The O Marleys
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The O Marleys

Exeter, England, United Kingdom | SELF

Exeter, England, United Kingdom | SELF
Band World Reggae


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The Rising of the The O Marleys.

From the off, the dark mood of “Rising of the Moon” sets the tone of mystery and surprise. The band set sail like experienced pirates, ruthlessly plundering the treasures of reggae, ska and dub, grafting the remains onto traditional tunes. Gathering the worlds music into their chest, they remix it until the gold is melded down into swirling heady whirl of Romany fiddle, cross beat reggae and tunes as green as the island that made them. The opening title track, “The Rising of the Moon”, menacing and slippery, glides under the doorway and waits. “Galway Races” welds a simply drop beat with a Hendrix wah wah wailing away under Nangle’s gruff vocal. Now just where did they get the idea to do that? We are only just recovering from the shock when Moulton lets fly with the fiddle on “Swallowtail Jig”. Now the thunder . This is not just a dinner party album. If that’s what you thought, get under the table and hide. Calm waters arrive with “Red is the Rose” which captures the emotion of the song without leaning into the past. A good track to grab a last sip of wine before the landlady brings out the hard stuff.
The party begins. “Whisky in the Jar” should be an impossible task. How can anyone do anything new to this? But away with the doubters, The O Marleys produce another triumph with Jackdaw calling and wild fiddle sawing through the song. “P stands for Paddy” follows and is the closest they come to a traditional version of a traditional song. The bodhran licks from King are dynamite. “Spancil Hill” retains its polka feel but adds the drop beat – a clever device made even stranger by the dub echo under the vocal.
“King of the Faries” sees Mouton setting fire to the fiddle and racking the party up towards midnight. It is quickly followed but the best track on the album – “The Rocky Road to Dublin” – recorded live. This is an incredible interpretation of the song, driven along with insane lunacy by king and Fitzsimons on the guitars topped off with Nangle’s dramatic vocal.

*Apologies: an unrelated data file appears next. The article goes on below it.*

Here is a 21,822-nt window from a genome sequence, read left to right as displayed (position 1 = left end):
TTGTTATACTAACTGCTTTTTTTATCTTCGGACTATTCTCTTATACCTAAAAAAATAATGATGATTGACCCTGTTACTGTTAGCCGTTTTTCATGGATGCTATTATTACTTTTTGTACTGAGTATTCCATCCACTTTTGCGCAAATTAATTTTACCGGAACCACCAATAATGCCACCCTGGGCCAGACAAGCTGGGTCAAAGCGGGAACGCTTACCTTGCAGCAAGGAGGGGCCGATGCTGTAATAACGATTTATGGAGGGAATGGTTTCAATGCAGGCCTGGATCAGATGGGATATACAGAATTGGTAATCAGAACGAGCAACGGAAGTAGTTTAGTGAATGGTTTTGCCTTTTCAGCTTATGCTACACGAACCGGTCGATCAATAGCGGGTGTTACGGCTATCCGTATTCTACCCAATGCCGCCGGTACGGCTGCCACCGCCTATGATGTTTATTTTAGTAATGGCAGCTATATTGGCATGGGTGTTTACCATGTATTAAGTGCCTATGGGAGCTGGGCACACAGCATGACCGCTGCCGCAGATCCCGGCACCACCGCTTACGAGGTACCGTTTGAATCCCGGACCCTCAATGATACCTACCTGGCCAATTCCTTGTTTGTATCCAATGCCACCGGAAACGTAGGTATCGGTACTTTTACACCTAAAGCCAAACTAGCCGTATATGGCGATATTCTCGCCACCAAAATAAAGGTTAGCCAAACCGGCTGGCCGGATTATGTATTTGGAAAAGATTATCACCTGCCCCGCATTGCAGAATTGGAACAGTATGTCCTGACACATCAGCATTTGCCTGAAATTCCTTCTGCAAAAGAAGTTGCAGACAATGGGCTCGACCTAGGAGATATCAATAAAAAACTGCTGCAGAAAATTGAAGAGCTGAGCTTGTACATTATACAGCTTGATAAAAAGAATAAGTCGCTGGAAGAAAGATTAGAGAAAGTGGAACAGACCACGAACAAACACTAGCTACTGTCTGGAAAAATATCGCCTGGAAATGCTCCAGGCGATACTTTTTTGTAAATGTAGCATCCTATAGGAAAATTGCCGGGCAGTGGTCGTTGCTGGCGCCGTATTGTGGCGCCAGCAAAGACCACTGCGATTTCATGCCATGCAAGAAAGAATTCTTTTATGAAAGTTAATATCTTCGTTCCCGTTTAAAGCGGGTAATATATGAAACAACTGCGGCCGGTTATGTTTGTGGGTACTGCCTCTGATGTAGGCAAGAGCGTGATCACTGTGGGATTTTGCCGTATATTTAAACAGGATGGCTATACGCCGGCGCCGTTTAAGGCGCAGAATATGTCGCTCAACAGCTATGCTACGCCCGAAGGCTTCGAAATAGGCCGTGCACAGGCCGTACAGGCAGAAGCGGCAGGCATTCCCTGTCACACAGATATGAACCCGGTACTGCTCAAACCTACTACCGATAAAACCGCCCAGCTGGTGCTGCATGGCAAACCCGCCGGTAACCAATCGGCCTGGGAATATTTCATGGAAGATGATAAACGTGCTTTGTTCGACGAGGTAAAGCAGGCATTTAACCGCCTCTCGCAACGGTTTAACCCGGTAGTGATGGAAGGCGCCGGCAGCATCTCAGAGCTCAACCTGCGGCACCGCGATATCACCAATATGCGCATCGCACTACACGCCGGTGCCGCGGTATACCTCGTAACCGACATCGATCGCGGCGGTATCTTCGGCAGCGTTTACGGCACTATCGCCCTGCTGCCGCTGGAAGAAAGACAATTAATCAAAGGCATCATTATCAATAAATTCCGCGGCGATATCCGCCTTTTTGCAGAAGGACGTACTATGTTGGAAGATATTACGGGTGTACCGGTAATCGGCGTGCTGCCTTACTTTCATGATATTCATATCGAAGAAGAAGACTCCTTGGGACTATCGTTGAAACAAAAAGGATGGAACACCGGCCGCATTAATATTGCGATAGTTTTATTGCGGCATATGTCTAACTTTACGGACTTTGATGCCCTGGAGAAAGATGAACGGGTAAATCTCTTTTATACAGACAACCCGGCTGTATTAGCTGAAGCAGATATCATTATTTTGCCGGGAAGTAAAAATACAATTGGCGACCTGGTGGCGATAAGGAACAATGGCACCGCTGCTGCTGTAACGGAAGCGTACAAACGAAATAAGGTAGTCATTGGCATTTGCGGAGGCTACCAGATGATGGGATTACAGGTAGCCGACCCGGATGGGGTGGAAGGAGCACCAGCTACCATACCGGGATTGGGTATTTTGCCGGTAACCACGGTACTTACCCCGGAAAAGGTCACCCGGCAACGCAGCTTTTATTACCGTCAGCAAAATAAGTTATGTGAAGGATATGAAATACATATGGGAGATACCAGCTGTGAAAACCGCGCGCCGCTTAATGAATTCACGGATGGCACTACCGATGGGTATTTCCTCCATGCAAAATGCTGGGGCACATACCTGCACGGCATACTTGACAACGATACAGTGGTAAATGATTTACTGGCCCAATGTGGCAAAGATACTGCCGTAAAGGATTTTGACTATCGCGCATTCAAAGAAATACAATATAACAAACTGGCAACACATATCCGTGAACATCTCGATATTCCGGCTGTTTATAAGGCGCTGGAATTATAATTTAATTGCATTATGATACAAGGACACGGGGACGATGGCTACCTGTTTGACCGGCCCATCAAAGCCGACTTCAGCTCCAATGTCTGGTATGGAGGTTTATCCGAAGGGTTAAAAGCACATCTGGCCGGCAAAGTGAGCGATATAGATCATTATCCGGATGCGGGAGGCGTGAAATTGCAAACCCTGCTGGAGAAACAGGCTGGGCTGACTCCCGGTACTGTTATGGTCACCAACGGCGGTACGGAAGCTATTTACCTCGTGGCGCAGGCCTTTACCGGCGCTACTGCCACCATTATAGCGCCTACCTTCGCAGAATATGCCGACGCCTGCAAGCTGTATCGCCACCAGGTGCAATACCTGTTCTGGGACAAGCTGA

It all ends with a magical dub reggae track that wanders down many roads, winding down the album to a conclusion somewhere out in the Caribbean sea. When it ends you want to hear it again - Immediately – to check you didn’t dream it.

The album is Available on i tunes/ Amazon and Tesco online from September 2010.
- Flying Post


Second album released September 2010: "The Rising of the Moon", available on i tunes, amazon and tesco online. The O Marleys. Radio play on BBC Radio Devon, BBC Radio Derry, BBC Radio Brighton, Gemini FM and several internet radio stations.

1st album released January 2009. "Thats the way to do it"




Band Members: John Fitzsimons (Guitar Vocals elec percussion) James King (Bass & Bodhran) Mike Nangle (lead Vocals bodhran mouth organ) Mac Moulton (Fiddle/ banjo/ melodian)
Formed: Jan 2007.
Influences: Just about everyone but hey the Dubliners, the Chieftains, Lee Scratch Perry and the Upsetters, Bob Marley, The Clash, The Papers, the Mighty Plod,Thin lizzy...and a myriad of others. Something went right when we met. It sure did... you know.... every moment creates the next. That's how it happens. Ever heard “The Rising of the Moon” in dub? No? Well that would be because you’ve never heard The O Marley’s. Originally from Derry and Donegal, The O Marley’s are a fusion of rock, jazz, Irish folk and reggae. They use traditional Irish songs as the basis of much of their eclectic set, but adapt them into other forms along the way. “The Rocky Road to Dublin” and “Tell me Ma” keep a traditional frantic pace, but swing towards the kind of rock/reggae rhythm that is reminiscent of the later stages of The Clash or The Police.
In the rhythm section there is the wild yet subtle Bodhran playing of Mike Nangle and the heavy relentless electric bass of James King, complimented with electric percussion. On the top line is premier fiddle player Mac Moulton who plunges from Irish set dances into the jazz style of Stephan Grappelli with surprising ease. At the centre of the band is the rather mysterious 12 string guitarist, John Fitzsimons. His playing is a startling combination of cross rhythms/ jazz chords and counter melodies that produce completely original arrangements of the songs. With a background on the London music scene he brings many diverse influences to the band. Lead singer Mike Nangle hails from the theatrical tradition and adds rasping drama to the songs. Three members of the band sing (and make strange noises), creating rich vocal patterns and harmonies.
Their new album, The Rising of the Moon, (their second) is out in September on Idleday Records. It is available for download from i tunes, amazon and Tesco online.
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